The Great Escape
Bill Sycalik walked away from an unfulfilling corporate job. Now he is on a quest to complete marathons in all 59 national parks.
Eight miles into a run through Theodore Roosevelt National Park, Bill Sycalik, a 45-year-old ex-management consultant, met his first bison herd. It was a soupy August day, and he had left the trailhead before 7 a.m. to outrun the heat. Keeping an eye on the galloping bison, he climbed up a ridge through knee-high grasses and scratchy sagebrush.
“Yeah, you see that little line there?” he asked with a whiff of exasperation in a selfie video, pointing toward a small valley dotted with bison. “That would be the trail.” That day in North Dakota, he also encountered a male buffalo crossing the path, a snake (nonrattling, thankfully) and resolve-straining 85-degree heat. Itchy ungulates had used trail markers as scratching posts, knocking them over so they were hard to spot. And game trails crisscrossed his route, causing him to wander off into the badlands more than a half dozen times. He also nearly ran out of water and traveled 4 more miles than he had planned — about 30 in all.
In Sycalik’s bid to run a marathon in every national park, it was the most challenging day yet. But he’d also reveled in long stretches of blissful solitude, sailing through spectacular multicolored buttes and hoodoos under a sprawling Western sky. These are the types of experiences he lives for, and the reason he’d set out on this unusual quest in the first place.
Running may not be a common activity in parks — it’s rarely, if ever, touted on websites or in brochures — but Sycalik is not the first to trot through these wild lands. Certain trails command a cult-like status among avid runners, such as the rim-to-rim route in the Grand Canyon in Arizona, a West-Rim-to-East-Rim route in Zion in Utah and the Wonderland Trail around Washington’s Mount Rainier. One other person has garnered media attention for a mission to run in every national park — Autumn Ray, an emergency room physician from Tucson, has vowed to run in all of them by the time she turns 40 in a few years — but Sycalik is likely the first person to attempt to run 26.2 miles in all 59 parks.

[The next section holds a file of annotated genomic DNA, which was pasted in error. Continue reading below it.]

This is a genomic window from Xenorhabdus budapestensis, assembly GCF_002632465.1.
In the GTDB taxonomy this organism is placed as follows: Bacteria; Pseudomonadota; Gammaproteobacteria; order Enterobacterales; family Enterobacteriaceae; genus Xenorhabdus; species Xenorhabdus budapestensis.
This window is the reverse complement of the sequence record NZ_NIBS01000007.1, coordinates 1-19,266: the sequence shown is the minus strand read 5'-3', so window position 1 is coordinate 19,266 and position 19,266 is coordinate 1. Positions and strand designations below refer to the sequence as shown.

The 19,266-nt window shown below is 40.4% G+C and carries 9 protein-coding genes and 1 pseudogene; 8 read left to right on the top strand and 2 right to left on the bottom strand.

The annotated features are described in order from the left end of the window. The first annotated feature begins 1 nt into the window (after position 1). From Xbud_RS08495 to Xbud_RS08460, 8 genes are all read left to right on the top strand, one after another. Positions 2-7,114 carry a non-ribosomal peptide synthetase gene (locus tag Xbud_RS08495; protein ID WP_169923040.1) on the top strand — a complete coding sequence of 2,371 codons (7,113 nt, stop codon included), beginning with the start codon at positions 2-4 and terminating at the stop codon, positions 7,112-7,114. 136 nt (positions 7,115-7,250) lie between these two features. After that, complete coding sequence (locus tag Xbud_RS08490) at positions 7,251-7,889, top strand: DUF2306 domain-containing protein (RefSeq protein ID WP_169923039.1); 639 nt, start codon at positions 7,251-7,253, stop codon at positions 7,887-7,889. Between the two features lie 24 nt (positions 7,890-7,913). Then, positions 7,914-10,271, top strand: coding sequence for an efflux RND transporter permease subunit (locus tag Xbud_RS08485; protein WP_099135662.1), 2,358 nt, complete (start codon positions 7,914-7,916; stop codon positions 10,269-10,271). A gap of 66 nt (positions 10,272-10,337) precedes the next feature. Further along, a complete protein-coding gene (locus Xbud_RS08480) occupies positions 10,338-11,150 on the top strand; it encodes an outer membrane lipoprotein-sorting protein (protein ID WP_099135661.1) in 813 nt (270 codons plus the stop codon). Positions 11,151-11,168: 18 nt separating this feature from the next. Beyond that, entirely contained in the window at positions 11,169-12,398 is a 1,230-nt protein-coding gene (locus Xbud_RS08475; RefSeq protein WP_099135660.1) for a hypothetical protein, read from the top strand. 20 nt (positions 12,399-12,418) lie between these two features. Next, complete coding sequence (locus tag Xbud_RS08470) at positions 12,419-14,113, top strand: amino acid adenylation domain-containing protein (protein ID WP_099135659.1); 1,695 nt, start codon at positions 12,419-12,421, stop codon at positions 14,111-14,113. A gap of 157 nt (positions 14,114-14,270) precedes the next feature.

The idea for the marathon project sprouted when he was living in New York City, working long hours in business consulting. He felt disenchanted with his work and disconnected from nature; just reaching appropriate running trails could be complicated and expensive. He planned to quit his job and relocate to Denver after taking a couple months off. Then he read about the 2016 centennial of the National Park Service, and his thinking turned. What if he took the time to see every national park before landing in Colorado? Better yet, why not pursue his passion — trail running — in every park?
“Then I figured if I’m going to do it, I’m going to do it right,” Sycalik said. “I’m going to run a marathon in all 59 national parks. At the time, I didn’t even know if it was possible, but the idea energized me.” He meticulously researched an itinerary and decided he would pay for his travels with savings and the proceeds from a small crowdfunding campaign. Last June, he ran his first national park marathon in Acadia, jogging along historic carriage roads with views of Maine’s knuckly granite shores.
By early summer, Sycalik is expecting to complete marathons in all of the parks in the continental U.S. before turning to those in Hawaii and American Samoa. After that, he plans to settle down in Denver, work (hopefully at an outdoor gear company or nutrition business or as a motivational speaker) and replenish his savings before tackling the Alaskan parks next summer.